Wednesday in the Twenty-Fourth Week of Ordinary Time

Hebrews 1:4-6

You Are My Son

Angelic beings were something of a curiosity in the ancient world.  I understand that with the New Age movement in America, musings about angels have returned.  Now let us be clear: Angels are wonderful beings who stand in the presence of God and fulfill the tasks which He assigns them.  But they are His creations, not gods, and rebuked those who offered them worship whenever they appeared to God’s people in the Bible (Revelation 22:8-9).  Indeed, the only angels who receive worship are those demonic beings lurking behind the idols men create.

With that introduction, it makes sense that the Preacher (if Hebrews is a sermon then the writer is a preacher) would now show the surpassing excellency of Christ over the angels.  The first sign of the Son’s exceeding excellency is his name: “Son.”  To prove this, the Preacher quotes Psalm 2:7: “You are my Son, today I have begotten you.”  This psalm speaks to the Son’s enthronement over the nations to rule.  Added to this is 2 Samuel 7:14: “I will be to him a father, and he shall be to me a son.”  This passage was spoken to King David when God promised him that his throne would be established forever.  Each of these passages was fulfilled in the seating of the Son at the Right Hand of Power—his session—which we spoke of yesterday.  Seated at that place, the Son is also the King.  And then the Preacher adds a third passage from a Greek variant of Deuteronomy 32:43 (which is actually the more primitive text according to NICNT, 105-108): “Let all God’s angels worship him,” which they did when he was born (Luke 2:14).  All of this places the exclamation point on the argument for the Son’s exaltation over the angels.

But it is the title, “Son,” which the Preacher wishes to highlight.  Yes, he is king, but he is far greater: He is the eternal Son of the Father who came “in the fullness of time” (Galatians 4:4).  When the psalmist says, “Today I have begotten you,” he simply means that today is His Son’s enthronement.  But the Son has ever been the Son of the Father, for “God so loved the world that he gave his only-begotten Son” (John 3:16), pointing to the fact that His Son was with Him before the beginning of time (John 1:1-2), the firstborn of all creation (Colossians 1:15), not that the Son was a creation of His Father but that God’s Son has always been, “who is and who was and who is to come” (Revelation 1:4).  And this is why our Lord is called the Father’s Son, because he is the Father’s Son—God of God, light of light, very God of very God, begotten not made—and so much greater than any angel!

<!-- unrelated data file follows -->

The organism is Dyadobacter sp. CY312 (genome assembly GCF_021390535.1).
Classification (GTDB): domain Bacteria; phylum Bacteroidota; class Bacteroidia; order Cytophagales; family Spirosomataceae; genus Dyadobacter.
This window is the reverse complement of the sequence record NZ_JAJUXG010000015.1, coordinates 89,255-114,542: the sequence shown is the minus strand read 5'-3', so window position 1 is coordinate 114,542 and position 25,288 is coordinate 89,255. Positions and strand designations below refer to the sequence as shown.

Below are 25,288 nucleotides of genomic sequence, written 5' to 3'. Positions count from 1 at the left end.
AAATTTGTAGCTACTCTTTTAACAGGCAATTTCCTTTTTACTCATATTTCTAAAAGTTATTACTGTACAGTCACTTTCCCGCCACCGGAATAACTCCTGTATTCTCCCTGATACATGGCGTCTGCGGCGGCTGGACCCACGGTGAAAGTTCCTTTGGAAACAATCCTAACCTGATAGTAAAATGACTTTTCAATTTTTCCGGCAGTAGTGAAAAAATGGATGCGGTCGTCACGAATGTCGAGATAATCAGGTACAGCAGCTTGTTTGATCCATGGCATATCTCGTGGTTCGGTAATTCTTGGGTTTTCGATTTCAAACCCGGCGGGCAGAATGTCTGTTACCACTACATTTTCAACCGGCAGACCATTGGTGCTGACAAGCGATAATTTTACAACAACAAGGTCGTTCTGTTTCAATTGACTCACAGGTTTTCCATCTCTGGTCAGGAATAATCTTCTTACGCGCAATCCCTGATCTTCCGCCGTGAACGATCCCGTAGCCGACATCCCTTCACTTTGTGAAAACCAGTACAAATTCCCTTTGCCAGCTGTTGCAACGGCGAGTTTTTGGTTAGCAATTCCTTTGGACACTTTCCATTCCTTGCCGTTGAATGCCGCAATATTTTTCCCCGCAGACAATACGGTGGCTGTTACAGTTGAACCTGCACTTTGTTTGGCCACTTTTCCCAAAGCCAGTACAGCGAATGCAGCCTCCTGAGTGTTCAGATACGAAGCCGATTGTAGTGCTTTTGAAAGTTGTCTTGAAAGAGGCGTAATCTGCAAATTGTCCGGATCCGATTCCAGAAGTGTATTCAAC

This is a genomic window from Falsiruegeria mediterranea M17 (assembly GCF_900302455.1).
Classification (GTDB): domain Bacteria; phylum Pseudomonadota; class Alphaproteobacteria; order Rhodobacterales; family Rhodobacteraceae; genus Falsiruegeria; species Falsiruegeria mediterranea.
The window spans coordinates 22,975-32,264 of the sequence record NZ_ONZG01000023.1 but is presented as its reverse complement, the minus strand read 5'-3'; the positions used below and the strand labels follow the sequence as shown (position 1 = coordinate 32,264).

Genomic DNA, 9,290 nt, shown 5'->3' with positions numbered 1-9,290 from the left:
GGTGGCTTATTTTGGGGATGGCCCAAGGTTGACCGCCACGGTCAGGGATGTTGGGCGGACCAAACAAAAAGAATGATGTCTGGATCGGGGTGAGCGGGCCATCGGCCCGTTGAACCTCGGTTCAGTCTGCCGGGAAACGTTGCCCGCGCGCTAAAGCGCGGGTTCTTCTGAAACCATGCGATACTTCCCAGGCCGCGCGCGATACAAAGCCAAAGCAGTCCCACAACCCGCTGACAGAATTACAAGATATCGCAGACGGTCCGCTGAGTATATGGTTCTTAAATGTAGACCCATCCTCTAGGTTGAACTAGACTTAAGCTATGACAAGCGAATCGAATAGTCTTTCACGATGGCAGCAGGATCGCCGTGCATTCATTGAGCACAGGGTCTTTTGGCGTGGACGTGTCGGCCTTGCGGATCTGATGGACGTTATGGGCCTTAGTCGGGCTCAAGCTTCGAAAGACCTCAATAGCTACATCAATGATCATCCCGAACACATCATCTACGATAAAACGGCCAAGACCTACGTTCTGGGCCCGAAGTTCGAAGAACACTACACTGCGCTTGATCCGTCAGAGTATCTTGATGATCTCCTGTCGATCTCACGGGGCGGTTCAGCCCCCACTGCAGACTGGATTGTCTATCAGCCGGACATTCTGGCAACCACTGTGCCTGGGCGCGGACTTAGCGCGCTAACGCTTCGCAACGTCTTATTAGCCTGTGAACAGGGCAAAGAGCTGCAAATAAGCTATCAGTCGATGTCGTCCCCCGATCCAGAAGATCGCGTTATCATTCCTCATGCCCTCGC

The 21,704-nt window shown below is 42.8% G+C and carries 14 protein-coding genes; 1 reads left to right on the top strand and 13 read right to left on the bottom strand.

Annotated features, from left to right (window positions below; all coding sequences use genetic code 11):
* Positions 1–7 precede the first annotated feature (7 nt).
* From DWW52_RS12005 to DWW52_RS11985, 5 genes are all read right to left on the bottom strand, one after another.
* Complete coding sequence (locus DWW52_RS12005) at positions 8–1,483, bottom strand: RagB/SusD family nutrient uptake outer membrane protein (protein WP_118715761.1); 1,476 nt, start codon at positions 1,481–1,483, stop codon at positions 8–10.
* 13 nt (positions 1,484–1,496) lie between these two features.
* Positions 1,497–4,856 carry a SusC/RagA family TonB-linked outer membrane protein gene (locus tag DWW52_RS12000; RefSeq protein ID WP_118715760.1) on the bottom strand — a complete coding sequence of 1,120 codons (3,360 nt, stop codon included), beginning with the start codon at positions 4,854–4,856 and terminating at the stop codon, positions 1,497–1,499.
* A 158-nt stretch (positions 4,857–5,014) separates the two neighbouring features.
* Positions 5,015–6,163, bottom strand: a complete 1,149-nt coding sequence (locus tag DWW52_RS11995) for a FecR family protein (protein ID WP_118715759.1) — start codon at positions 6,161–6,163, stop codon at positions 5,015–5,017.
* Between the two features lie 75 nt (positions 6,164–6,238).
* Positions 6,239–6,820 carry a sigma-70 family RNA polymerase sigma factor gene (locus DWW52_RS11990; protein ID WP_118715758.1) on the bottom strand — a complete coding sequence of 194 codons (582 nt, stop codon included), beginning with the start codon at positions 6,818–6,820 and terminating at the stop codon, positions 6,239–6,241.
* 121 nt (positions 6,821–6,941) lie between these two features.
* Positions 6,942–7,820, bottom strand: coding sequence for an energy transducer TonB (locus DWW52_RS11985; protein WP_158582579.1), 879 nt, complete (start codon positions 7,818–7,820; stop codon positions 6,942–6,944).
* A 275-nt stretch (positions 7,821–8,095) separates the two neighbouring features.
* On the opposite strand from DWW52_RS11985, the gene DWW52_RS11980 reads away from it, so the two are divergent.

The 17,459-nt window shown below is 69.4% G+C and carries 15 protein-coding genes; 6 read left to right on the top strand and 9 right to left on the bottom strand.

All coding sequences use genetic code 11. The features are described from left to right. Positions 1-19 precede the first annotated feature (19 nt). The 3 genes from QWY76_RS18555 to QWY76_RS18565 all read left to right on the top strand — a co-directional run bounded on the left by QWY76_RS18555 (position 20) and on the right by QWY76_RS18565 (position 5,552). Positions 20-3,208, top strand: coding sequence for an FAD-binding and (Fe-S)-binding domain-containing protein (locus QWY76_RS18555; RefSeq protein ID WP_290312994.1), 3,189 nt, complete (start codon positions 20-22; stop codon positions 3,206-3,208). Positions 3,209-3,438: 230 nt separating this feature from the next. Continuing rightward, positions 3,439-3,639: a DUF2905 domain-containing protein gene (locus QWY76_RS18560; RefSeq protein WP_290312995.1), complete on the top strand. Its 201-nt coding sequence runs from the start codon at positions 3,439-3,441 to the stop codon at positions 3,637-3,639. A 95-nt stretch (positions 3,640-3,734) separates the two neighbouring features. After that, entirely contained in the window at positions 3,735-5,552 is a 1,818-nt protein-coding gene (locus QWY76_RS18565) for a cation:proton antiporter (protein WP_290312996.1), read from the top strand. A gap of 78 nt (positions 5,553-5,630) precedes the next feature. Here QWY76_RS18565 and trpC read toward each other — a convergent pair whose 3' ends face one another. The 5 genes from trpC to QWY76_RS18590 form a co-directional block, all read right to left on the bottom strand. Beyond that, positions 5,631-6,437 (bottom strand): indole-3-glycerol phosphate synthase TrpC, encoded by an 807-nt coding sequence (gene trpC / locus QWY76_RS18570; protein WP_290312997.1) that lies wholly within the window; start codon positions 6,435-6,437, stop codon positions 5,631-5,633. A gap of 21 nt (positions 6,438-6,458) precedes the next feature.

Author: The Reformed Baptist

My name is Stephen Taylor, ordained Baptist minister of eighteen years pastoral experience with a Ph.D. in Historical Theology from Southwestern Baptist Theological Seminary in Fort Worth, Texas. Better than that, I am married to a godly woman, Karla, who has been very patient with me since 1989. I have two daughters, both of whom I homeschooled for extended periods of time, who became godly young women, and who ran off and married godly young men, all of which is very proper. The oldest daughter has even seen fit to bless me with a grandson and a granddaughter, and my youngest daughter with a grandson, all three of whom are bundles of exceeding joy. As you can see, I am quite blessed. This website is dedicated to helping people grow in the wisdom and knowledge of our Lord Jesus Christ through the gift of writing that the Lord has given to me. It is specifically about helping His people grow in godliness, the theme you see repeated above. I write devotions with this aim and hope that they might be of some help to God’s people. Full disclosure: I am of a Reformed bent, meaning that my understanding of Scripture is primarily informed by the Reformers and their successors of the sixteenth and seventeenth centuries. However, as a student of church history and theology, I strive to remain true to that teaching handed down once for all unto the saints through every age of the Church. I like to think of myself as a “catholic” Christian, as the Reformers thought of themselves. At any rate, feel free to read, pray, and contact me if you wish, or correct me if need be. As you can see, I tend to follow the church year. Of course, I make no special claims about these devotions. I know very well that others have written better and plumbed the depths of God’s word with greater insight. But if my musings help someone draw closer to the Lord, well then, I have my reward. Blessings to you and may the God and Father of our Lord and Savior Jesus Christ speak to you that word which He knows you especially need to hear. Grace & peace, Stephen Taylor

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